Earthen floor

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An earthen floor

An earthen floor, also called an adobe floor, is a floor made of dirt, raw earth, or other unworked ground materials. It is usually constructed, in modern times, with a mixture of sand, finely chopped straw and clay, mixed to a thickened consistency and spread with a trowel on a sub-surface such as concrete. Once dry, it is then usually saturated with several treatments of a drying oil.


  1. Variety of colors, textures, and materials
  2. Can be installed over nearly any subflooring
  3. Integrates well with in-floor radiant heat tubing
  4. One of the cheapest flooring methods, green or otherwise.


Earthen floors were predominant in most houses until the mid 14th century in Europe, and persist to this day in many parts of the world.[1] In medieval times, almost all peasant housing had earthen floors, usually of hardpacked dirt topped off with a thin layer of straw for warmth and comfort. Soil in the southwestern parts of the US contain nearly a perfectly mixed ratio of adobe.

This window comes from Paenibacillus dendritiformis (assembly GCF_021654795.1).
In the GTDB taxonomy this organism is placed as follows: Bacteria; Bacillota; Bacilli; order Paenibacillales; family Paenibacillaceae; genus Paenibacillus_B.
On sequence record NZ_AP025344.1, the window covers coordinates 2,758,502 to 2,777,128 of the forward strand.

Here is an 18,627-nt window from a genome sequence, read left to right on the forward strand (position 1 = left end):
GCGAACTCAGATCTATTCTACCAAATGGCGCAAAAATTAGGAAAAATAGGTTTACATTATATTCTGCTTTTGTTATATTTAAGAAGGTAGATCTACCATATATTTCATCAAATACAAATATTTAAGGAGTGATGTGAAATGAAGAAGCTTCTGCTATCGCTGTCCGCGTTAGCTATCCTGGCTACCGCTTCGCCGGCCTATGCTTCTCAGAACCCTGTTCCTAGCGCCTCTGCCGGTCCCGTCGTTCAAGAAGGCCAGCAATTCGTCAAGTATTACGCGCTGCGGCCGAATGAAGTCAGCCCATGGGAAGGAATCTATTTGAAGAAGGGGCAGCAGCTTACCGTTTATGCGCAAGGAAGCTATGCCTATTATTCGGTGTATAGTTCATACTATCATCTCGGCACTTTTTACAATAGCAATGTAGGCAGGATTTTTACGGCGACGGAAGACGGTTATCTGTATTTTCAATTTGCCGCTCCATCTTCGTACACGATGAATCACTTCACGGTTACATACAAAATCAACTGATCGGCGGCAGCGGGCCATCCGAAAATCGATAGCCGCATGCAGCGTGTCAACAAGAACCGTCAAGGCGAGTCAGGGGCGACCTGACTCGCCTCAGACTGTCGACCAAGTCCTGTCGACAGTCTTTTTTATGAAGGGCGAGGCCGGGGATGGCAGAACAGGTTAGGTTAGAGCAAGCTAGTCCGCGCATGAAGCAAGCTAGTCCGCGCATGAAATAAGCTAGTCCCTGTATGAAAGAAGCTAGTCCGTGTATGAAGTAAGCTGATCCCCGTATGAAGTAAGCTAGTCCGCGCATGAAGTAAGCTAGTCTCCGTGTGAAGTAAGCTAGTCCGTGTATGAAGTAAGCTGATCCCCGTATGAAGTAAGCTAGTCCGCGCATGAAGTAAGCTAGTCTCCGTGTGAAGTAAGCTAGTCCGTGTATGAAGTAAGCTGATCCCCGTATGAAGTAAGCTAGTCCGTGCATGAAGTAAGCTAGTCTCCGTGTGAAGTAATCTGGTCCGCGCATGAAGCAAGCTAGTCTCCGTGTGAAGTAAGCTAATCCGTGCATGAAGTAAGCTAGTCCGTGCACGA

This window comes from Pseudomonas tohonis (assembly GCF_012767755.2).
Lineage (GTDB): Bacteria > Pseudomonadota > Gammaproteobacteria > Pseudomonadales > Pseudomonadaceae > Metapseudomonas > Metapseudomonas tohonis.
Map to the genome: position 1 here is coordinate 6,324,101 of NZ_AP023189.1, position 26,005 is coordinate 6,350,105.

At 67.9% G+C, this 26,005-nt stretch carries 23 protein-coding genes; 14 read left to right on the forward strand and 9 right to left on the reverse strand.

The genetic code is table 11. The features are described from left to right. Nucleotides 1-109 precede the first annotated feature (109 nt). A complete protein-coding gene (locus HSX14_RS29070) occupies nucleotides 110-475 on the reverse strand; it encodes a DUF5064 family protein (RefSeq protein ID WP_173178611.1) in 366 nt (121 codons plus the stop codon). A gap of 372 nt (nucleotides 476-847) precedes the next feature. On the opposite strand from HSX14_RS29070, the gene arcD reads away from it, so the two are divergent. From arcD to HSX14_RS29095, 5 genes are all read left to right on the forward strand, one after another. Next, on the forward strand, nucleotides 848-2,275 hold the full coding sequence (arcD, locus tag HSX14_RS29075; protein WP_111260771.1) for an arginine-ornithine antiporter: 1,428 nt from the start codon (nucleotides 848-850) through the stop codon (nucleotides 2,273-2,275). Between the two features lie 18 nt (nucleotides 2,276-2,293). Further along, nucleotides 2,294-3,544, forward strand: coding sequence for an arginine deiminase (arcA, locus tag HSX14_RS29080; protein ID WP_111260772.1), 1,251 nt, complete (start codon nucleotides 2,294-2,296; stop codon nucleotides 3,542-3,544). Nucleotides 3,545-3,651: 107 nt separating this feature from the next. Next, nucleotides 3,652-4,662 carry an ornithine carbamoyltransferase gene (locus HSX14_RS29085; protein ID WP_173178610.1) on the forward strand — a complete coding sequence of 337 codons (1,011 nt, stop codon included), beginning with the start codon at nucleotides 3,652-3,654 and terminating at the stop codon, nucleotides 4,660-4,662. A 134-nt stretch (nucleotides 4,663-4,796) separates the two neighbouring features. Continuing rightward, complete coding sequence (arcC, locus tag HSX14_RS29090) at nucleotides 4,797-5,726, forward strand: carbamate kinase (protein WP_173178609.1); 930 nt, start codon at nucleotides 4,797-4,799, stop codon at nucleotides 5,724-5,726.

In China, most cottages and smaller houses also had earthen floors, made of rammed earth and sealed with raw linseed.[2]

Earthen floors were discovered in ancient Greece,[3] and in many other early developing civilizations.

Earthen floors, along with stone and sometimes wood, were used as threshing floors.


In modern times, most earthen floors are often laid over the top of a subfloor of tamped gravel or cob or adobe, and then a mixture of clay, sand and fiber are mixed and leveled onto the subfloor. The finished layer can be 1/2 to 2 inches thick, and once dry is sealed with a drying oil (like linseed oil). Earthen floors can be laid over the top of previously installed wood floors but weight can become an issue.


A drying oil like Linseed oil is usually used to seal the floor and protect it from wear and tear. A final coat of a wax sealing finish (perilla oil or floor wax) can be used to increase durability and lustre.


  1. ^ Gies, Frances & Gies, Joseph, Life in a Medieval Village
  2. ^ Mitsu,Ahn , Developments in History: China
  3. ^ McAllister, Marian Holland; Bradley A. Ault (2005). The Excavations at Ancient Halieis: The Houses: The Organization and Use of Domestic Space. Indiana University Press. p. 103. ISBN 0-253-34710-6. 

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